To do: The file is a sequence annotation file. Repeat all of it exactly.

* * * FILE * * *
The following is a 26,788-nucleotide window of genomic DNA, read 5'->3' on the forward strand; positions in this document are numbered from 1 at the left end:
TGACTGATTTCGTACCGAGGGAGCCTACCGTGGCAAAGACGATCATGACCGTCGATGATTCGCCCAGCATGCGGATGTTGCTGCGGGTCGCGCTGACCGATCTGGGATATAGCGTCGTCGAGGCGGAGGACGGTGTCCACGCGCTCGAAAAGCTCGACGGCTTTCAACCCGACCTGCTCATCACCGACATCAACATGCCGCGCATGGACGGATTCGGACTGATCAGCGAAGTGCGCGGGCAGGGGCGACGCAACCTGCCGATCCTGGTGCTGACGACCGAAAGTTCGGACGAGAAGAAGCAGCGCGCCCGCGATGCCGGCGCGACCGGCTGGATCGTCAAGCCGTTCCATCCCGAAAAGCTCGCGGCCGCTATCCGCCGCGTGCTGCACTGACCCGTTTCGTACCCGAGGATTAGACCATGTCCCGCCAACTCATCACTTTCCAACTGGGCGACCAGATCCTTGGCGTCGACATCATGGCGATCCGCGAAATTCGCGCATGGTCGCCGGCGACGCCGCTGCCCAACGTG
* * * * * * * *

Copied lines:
The following is a 26,788-nucleotide window of genomic DNA, read 5'->3' on the forward strand; positions in this document are numbered from 1 at the left end:
TGACTGATTTCGTACCGAGGGAGCCTACCGTGGCAAAGACGATCATGACCGTCGATGATTCGCCCAGCATGCGGATGTTGCTGCGGGTCGCGCTGACCGATCTGGGATATAGCGTCGTCGAGGCGGAGGACGGTGTCCACGCGCTCGAAAAGCTCGACGGCTTTCAACCCGACCTGCTCATCACCGACATCAACATGCCGCGCATGGACGGATTCGGACTGATCAGCGAAGTGCGCGGGCAGGGGCGACGCAACCTGCCGATCCTGGTGCTGACGACCGAAAGTTCGGACGAGAAGAAGCAGCGCGCCCGCGATGCCGGCGCGACCGGCTGGATCGTCAAGCCGTTCCATCCCGAAAAGCTCGCGGCCGCTATCCGCCGCGTGCTGCACTGACCCGTTTCGTACCCGAGGATTAGACCATGTCCCGCCAACTCATCACTTTCCAACTGGGCGACCAGATCCTTGGCGTCGACATCATGGCGATCCGCGAAATTCGCGCATGGTCGCCGGCGACGCCGCTGCCCAACGTG